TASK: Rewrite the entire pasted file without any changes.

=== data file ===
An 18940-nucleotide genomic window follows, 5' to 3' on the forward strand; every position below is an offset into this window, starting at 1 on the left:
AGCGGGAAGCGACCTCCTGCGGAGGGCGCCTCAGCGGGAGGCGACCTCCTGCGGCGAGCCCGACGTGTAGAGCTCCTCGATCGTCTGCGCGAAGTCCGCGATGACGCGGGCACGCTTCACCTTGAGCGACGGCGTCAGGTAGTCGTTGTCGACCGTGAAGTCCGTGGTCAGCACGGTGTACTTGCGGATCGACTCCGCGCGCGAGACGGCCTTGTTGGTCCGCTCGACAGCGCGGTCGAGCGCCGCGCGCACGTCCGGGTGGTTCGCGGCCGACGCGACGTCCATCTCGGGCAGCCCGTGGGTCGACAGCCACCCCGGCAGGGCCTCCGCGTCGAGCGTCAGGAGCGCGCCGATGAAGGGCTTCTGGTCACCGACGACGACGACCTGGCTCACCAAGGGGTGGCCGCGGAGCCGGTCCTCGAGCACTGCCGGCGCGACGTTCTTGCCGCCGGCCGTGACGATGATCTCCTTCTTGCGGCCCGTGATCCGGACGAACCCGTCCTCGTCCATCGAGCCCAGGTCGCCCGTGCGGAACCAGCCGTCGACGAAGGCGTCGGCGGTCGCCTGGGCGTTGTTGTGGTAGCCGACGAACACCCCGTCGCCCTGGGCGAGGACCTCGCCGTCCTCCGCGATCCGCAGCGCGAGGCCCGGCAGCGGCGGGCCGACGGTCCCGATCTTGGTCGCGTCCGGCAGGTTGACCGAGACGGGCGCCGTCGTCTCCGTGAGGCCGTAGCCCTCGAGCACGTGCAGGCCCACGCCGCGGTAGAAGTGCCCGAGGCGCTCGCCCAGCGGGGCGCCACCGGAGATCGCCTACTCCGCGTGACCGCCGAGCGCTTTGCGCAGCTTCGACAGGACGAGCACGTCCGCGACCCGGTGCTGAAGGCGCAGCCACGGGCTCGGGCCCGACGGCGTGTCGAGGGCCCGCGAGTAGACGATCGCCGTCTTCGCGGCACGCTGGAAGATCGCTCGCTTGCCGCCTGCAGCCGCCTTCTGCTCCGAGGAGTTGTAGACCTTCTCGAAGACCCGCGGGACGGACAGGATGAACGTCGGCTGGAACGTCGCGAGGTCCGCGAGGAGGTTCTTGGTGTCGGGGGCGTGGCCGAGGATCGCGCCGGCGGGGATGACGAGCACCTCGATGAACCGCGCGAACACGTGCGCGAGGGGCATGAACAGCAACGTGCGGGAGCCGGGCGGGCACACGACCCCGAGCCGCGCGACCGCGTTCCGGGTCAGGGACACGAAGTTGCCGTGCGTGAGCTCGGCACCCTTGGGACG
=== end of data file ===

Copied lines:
An 18940-nucleotide genomic window follows, 5' to 3' on the forward strand; every position below is an offset into this window, starting at 1 on the left:
AGCGGGAAGCGACCTCCTGCGGAGGGCGCCTCAGCGGGAGGCGACCTCCTGCGGCGAGCCCGACGTGTAGAGCTCCTCGATCGTCTGCGCGAAGTCCGCGATGACGCGGGCACGCTTCACCTTGAGCGACGGCGTCAGGTAGTCGTTGTCGACCGTGAAGTCCGTGGTCAGCACGGTGTACTTGCGGATCGACTCCGCGCGCGAGACGGCCTTGTTGGTCCGCTCGACAGCGCGGTCGAGCGCCGCGCGCACGTCCGGGTGGTTCGCGGCCGACGCGACGTCCATCTCGGGCAGCCCGTGGGTCGACAGCCACCCCGGCAGGGCCTCCGCGTCGAGCGTCAGGAGCGCGCCGATGAAGGGCTTCTGGTCACCGACGACGACGACCTGGCTCACCAAGGGGTGGCCGCGGAGCCGGTCCTCGAGCACTGCCGGCGCGACGTTCTTGCCGCCGGCCGTGACGATGATCTCCTTCTTGCGGCCCGTGATCCGGACGAACCCGTCCTCGTCCATCGAGCCCAGGTCGCCCGTGCGGAACCAGCCGTCGACGAAGGCGTCGGCGGTCGCCTGGGCGTTGTTGTGGTAGCCGACGAACACCCCGTCGCCCTGGGCGAGGACCTCGCCGTCCTCCGCGATCCGCAGCGCGAGGCCCGGCAGCGGCGGGCCGACGGTCCCGATCTTGGTCGCGTCCGGCAGGTTGACCGAGACGGGCGCCGTCGTCTCCGTGAGGCCGTAGCCCTCGAGCACGTGCAGGCCCACGCCGCGGTAGAAGTGCCCGAGGCGCTCGCCCAGCGGGGCGCCACCGGAGATCGCCTACTCCGCGTGACCGCCGAGCGCTTTGCGCAGCTTCGACAGGACGAGCACGTCCGCGACCCGGTGCTGAAGGCGCAGCCACGGGCTCGGGCCCGACGGCGTGTCGAGGGCCCGCGAGTAGACGATCGCCGTCTTCGCGGCACGCTGGAAGATCGCTCGCTTGCCGCCTGCAGCCGCCTTCTGCTCCGAGGAGTTGTAGACCTTCTCGAAGACCCGCGGGACGGACAGGATGAACGTCGGCTGGAACGTCGCGAGGTCCGCGAGGAGGTTCTTGGTGTCGGGGGCGTGGCCGAGGATCGCGCCGGCGGGGATGACGAGCACCTCGATGAACCGCGCGAACACGTGCGCGAGGGGCATGAACAGCAACGTGCGGGAGCCGGGCGGGCACACGACCCCGAGCCGCGCGACCGCGTTCCGGGTCAGGGACACGAAGTTGCCGTGCGTGAGCTCGGCACCCTTGGGACG